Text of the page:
Grouting Deeper to Fight I&I

Two lift station repairs in Florida demonstrate the advantages of the new and innovative Deep Horizons Injection Grouting technology

Grouting Deeper to Fight I&I

DHIG technology proved beneficial on projects in Sarasota and Hillsborough County in Florida.

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A major lift station was under construction to replace an older station in the wastewater collection system in Sarasota, Florida.

The new station would eventually carry about a third of the total flow to the city’s wastewater treatment plant. During testing of a 36-inch influent line that crosses Hudson Bayou, city crews discovered significant groundwater intrusion through several holes, breaks and joint failures. This infiltration would overload and stress the treatment system, wasting capacity and shortening the life of plant equipment over time.

The first effort to repair the line was a trenchless epoxy-impregnated liner. While this largely nondisruptive repair has worked in similar conditions, in this case it failed to stop the water intrusion. A second effort involved injection of a two-component, fast-reacting chemical grout to seal the pipe from the exterior. This also failed.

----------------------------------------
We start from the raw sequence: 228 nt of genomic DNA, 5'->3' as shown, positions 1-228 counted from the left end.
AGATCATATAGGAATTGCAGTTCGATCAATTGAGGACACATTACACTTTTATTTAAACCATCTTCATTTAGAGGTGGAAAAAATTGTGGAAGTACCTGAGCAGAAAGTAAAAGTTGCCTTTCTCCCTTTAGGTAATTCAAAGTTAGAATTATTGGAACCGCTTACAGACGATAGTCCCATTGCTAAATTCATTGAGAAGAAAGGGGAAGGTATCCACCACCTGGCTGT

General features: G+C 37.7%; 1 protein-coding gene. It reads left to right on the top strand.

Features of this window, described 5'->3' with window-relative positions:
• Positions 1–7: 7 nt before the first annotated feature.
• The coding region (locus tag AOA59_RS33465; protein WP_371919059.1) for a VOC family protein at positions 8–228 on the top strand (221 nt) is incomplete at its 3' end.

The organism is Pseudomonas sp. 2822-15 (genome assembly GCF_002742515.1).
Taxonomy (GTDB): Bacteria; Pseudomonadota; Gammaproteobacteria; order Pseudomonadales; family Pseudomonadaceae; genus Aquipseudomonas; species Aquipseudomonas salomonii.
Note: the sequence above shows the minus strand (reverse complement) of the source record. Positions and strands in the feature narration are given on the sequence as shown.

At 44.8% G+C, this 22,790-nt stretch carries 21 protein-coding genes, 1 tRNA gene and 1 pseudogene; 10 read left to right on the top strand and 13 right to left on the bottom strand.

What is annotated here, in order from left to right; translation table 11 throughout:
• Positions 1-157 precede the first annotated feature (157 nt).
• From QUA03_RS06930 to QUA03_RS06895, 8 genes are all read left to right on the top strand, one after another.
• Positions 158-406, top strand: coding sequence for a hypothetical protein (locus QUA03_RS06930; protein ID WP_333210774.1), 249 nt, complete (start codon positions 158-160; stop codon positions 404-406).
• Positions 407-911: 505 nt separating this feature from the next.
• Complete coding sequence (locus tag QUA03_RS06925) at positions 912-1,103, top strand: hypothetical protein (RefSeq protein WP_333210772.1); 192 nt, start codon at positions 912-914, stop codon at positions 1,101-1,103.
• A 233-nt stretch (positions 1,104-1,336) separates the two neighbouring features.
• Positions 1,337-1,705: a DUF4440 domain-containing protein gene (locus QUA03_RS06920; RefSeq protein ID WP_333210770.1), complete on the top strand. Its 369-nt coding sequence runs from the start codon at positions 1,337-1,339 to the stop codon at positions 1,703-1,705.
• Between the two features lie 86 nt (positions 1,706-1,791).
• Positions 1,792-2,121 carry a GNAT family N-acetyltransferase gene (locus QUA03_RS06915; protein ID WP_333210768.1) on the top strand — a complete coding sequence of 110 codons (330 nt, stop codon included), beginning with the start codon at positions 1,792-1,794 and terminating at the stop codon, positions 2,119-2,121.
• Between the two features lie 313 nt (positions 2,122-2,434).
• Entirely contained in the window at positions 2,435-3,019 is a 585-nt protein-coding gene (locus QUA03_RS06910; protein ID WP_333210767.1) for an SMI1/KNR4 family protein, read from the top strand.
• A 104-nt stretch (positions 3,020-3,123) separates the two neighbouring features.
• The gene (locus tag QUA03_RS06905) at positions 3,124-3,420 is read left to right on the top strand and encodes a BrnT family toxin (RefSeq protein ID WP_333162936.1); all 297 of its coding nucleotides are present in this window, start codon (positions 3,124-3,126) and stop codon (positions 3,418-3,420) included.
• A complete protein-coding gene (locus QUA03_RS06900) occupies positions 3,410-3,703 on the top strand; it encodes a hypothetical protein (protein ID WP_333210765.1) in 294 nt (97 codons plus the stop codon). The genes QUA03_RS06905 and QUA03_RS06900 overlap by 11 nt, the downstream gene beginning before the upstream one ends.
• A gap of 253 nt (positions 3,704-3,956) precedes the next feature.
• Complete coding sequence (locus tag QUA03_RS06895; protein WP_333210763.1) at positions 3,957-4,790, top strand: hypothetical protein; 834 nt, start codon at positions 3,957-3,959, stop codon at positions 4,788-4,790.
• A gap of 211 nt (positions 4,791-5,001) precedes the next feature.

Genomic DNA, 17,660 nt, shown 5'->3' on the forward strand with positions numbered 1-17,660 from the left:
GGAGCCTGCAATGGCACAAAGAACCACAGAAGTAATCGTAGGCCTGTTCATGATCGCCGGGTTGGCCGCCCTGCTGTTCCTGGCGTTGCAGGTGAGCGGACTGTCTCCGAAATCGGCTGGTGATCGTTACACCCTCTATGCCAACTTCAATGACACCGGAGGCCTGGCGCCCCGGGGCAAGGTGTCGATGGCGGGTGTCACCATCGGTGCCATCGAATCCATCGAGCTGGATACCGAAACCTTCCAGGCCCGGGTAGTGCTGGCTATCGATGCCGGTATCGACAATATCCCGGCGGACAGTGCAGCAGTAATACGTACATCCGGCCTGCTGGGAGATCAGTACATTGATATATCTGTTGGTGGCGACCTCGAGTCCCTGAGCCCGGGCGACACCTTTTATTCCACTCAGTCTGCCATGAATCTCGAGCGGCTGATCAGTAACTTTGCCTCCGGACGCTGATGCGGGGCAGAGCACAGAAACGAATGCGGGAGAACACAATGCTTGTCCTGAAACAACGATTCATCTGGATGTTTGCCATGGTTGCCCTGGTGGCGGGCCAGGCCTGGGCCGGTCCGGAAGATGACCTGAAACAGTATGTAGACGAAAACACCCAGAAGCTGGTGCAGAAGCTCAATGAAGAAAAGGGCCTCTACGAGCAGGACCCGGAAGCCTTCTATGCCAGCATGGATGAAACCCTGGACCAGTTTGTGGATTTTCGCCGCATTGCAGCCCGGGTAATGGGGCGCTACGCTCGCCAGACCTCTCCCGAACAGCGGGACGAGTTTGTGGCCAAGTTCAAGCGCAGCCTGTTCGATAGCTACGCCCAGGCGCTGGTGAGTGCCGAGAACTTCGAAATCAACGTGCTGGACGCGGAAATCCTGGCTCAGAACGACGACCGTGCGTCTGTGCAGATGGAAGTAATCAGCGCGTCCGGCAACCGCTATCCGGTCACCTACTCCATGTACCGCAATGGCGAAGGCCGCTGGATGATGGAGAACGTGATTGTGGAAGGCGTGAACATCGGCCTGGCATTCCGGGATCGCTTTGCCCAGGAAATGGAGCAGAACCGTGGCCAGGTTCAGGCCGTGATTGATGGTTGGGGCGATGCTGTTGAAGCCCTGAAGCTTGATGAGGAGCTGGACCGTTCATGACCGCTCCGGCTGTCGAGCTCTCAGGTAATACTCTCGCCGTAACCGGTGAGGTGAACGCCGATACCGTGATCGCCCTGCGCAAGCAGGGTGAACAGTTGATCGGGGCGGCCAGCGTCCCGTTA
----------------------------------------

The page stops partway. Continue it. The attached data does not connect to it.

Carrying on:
After considering traditional dig-and-replace repair as the third option, the DHIG, or deep horizons general grouting, chemical injection process was chosen. The method was successful on the Sarasota project and was also employed effectively on another project in nearby Hillsborough County.

A new approach

Injecting chemicals to stabilize, lift, seal or compact weak soils and rocks is not new. Polyurethane grout has been used for that purpose since the 1960s. However, the process has limitations for asset owners as well as installers.

Historically, grout injection has been limited to depths of 20 feet or less, and the pipe in question lies deeper. As the material is injected, it begins to cure inside the injection tube. While the cure rate can be accelerated or slowed down by regulating the chemical temperature, that control is short-lived.

The deeper or longer the injection tube, the longer time the chemical has to cure before exiting the tube. In the meantime, the diameter of the injection tube effectively shrinks as cured material bonds to the tube wall. Furthermore, the deeper the injection, the more the chemical can lose effectiveness as it cools upon leaving the tube.

DHIG, developed by Polymer Technologies Worldwide, is a method of chemical grouting that enables injection at depths far exceeding previous limits. In Sarasota, the company successfully injected its product to seal a leaking effluent line with an invert depth of about 35 feet and an injection depth of 45 feet.

City officials in Sarasota rejected dig-and-replace as a third repair option for the extensive disruptions and inconvenience it would cause, to avoid an additional $9 million to $12 million in additional costs, and to avoid extending completion time by another year for work already late and over budget.

The DHIG method sealed the pipe leaks while enhancing and helping stabilize the foundation of the lift station structure. Furthermore, trenchless process required a small footprint, did not disrupt the surrounding area, and was completed while lift station construction continued.

Proof positive